Beauty Queen's long road to the top

By Soli Wilson 27 August 2019, 12:00PM

Yesterday she was a street vendor; today, a beauty queen.

The 2019 Miss Samoa Fa'afafine Contestant number one, Miss Roger's Malingling Bonovisda, Queen of the Amazon shared her struggles growing up as a fa'afafine street vendor during Monday's Speech Forum.

As the only fa'afafine in a family of 12 children, the 25-year-old 'Barry Tima' from Nu'u Fou, is a literal example of working one's way up from the bottom.

"I experienced violence in my family; we were poor," she said. 

"At 11 years old, as known by my fellow contestants, or maybe you have seen me around town walking around to sell goods, any type of good."

But despite earning a good living from her enterprise, Malingling was unable to finish school. She stopped in Year 8 at Malie Primary School.

"I tried to the best of my abilities but my father never liked me because I am a fa’afafine. But I believed in my heart that I could do and accept what my father had said to me," she said.

"As time goes by, every morning I would go out into the streets and sell these goods, including earbuds, steelo and matchboxes. 

"I won’t hide what I say from everyone who is listening, the money I earn daily is $500. $30 tala is the starting delivery money that I start with but the profit that I am able to get from it is $500. 

"I go into the Chinese stores to see which has the cheapest and then try my best to mark up the price so I am able to get good profit for my family."

She tearfully continued to say that she was only as good as the profit she brings back home after a long day of street vending. She also reminisced about the late Roger Stanley,  the Founder and President of the Samoa Fa’afafine Association and her days as a street vendor. 

"When I get home and my family counts the money I return with, that is the only time my family likes me, after that, they start saying mean things again [such as]: ‘If I had known you were going to turn out like this, we would not have cared for you, or even let you live’ they would say," said Malingling.

"I prayed to the Lord, as I am also a strong Christian of the E.F.K.S. faith. And going around town, I would go into the Ministry of Women’s office.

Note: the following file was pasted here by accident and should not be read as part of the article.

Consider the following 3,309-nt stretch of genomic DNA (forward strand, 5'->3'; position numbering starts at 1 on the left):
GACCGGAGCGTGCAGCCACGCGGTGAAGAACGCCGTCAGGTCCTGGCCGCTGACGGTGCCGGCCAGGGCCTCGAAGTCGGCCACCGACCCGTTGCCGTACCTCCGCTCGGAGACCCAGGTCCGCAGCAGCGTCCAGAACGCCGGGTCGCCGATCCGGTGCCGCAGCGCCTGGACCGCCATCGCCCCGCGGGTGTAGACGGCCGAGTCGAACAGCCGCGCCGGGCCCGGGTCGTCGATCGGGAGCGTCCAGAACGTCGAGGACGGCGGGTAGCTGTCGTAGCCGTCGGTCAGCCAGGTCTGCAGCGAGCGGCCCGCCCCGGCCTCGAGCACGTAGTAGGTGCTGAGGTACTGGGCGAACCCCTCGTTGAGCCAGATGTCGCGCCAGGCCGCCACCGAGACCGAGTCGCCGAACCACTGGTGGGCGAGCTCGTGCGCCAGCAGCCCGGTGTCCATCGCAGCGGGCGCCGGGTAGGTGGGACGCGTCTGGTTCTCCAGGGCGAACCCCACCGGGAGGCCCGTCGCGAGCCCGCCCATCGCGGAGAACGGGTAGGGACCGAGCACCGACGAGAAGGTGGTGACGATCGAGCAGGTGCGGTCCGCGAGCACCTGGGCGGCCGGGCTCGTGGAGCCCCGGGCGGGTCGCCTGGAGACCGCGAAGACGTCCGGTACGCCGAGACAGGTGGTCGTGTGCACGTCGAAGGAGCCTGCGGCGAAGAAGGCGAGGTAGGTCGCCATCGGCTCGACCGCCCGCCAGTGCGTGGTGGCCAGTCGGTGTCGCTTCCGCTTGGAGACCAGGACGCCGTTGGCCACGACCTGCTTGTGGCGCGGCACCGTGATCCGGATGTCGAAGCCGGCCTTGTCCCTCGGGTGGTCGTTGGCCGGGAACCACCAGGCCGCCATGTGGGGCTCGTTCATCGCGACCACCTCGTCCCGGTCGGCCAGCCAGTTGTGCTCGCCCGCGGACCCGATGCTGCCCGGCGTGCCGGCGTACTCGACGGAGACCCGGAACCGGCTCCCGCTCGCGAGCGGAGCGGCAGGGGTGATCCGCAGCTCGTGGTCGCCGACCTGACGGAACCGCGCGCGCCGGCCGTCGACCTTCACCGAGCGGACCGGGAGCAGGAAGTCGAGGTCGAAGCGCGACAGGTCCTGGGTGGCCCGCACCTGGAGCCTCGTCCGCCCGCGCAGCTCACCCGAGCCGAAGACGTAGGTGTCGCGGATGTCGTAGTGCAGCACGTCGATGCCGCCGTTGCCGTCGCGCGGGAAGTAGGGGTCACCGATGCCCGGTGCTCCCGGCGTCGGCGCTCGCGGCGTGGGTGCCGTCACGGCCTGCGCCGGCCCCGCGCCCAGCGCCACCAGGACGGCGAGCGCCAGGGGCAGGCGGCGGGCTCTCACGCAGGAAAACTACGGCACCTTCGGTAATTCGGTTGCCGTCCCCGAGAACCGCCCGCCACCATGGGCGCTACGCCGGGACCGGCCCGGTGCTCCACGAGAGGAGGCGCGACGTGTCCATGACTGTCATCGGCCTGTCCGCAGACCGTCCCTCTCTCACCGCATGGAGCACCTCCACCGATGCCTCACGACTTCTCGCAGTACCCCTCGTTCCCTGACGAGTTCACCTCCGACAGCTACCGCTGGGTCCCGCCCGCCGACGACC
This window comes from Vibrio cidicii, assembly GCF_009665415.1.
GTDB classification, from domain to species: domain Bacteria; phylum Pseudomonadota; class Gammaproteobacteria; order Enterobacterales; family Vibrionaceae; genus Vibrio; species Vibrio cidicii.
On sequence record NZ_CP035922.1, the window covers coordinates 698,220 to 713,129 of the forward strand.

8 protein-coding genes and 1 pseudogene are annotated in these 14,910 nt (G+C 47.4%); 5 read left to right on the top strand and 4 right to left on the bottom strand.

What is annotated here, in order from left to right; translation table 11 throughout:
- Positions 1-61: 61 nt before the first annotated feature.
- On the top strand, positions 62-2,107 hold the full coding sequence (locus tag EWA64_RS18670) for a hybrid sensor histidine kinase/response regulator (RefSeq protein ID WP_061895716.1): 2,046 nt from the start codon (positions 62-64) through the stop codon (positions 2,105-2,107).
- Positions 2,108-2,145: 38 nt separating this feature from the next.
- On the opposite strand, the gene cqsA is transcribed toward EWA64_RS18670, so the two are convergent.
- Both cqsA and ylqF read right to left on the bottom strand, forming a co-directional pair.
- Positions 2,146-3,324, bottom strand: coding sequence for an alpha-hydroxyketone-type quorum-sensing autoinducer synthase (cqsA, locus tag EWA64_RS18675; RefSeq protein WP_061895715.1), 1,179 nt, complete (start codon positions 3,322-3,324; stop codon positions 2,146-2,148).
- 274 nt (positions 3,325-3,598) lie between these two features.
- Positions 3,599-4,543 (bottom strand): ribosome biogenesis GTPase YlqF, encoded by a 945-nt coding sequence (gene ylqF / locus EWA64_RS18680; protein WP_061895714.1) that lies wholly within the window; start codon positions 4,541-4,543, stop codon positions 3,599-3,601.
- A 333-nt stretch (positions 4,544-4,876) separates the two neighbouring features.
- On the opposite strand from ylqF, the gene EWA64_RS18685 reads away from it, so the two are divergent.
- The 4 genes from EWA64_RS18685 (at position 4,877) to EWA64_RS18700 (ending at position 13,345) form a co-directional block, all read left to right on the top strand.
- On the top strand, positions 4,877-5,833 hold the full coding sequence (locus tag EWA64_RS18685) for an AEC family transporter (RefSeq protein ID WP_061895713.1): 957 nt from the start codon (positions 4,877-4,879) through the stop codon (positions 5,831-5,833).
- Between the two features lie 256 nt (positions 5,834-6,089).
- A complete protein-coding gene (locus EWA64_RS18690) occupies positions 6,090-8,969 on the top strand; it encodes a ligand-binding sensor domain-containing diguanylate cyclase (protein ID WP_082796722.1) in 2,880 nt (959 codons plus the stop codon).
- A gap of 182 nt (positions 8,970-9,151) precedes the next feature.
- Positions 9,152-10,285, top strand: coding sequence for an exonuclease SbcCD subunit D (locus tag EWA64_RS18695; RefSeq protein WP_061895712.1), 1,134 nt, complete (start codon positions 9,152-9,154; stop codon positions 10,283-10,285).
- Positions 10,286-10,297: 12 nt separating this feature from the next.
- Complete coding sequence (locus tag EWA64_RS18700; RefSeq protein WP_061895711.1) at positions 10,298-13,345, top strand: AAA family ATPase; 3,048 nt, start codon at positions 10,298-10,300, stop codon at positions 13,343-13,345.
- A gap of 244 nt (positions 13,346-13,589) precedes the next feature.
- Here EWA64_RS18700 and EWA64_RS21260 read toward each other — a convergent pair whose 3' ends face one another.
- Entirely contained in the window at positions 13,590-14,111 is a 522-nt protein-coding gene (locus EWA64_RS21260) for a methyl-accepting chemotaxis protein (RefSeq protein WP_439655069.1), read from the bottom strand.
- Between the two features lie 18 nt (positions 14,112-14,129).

"I still remember Rogers when he was still alive, and the C.E.O., Kuiniselani, for their advice and caring words, they would say Malingling, go and do what your parents are telling you to do, because you never know when blessings will come into your life'."

Although it wasn't long until her parents siblings all moved to American Samoa, leaving her behind to care for her grandparents.

"Twelve children but they left only me to care for our grandparents," she said.

" In American Samoa, everything [] all stable, but when I came to my mother’s parents, it was such a small shelter they lived in, and they put me there with them, maybe this is why I became a fa’afafine."

And in line with the theme of the speech competition, 'End Violence, Stigma and Discrimination', Malingling also shared her most unpleasant memory of what people did to her, because she was a fa'afafine, 10 Christmases ago.

"And into my youth years, I came to Vaiusu for a Christmas concert in 2009, I went with another guy. We talked in the committee house on the water at Vailoa and proceeded to do something that was not great, without knowing that there were other four boys hiding close by," she said.

"They beat me and told me to perform the Manu Samoa haka, take off my shirt and use your bass voice, ‘you are a boy’. I ran away naked and found refuge at the gas station in Vailoa which they cared for me and returned me to my family."

Malingling told of the day she met her current employer, who is also a previous Miss Fa'afafine, who owns Riematts Fashion where she is now a Fashionista.

"This is where I realized the Lords blessings in my life, and that he never left. I have a good job, and automatically the Lord brings a lot more into my life through caring for my grandparents dearly and honestly."

She also got into the micro-financing scheme with the South Pacific Business Development and continued to develop herself and family.

"I thank that I had self control, to which I thank those who gave me advice and were kind to me during my struggles," she said.

"This is how I know, that if you are struggling and having a hard time, you can always share to your sister, if you have a problem, don't be scared. 

"This is how you fall into a trap and in the pit of sadness and may lead to death, thinking you have no purpose.

"Though all of that, I always dreamt of being a Miss Samoa Fa'afafine, and here I am today."

By Soli Wilson 27 August 2019, 12:00PM

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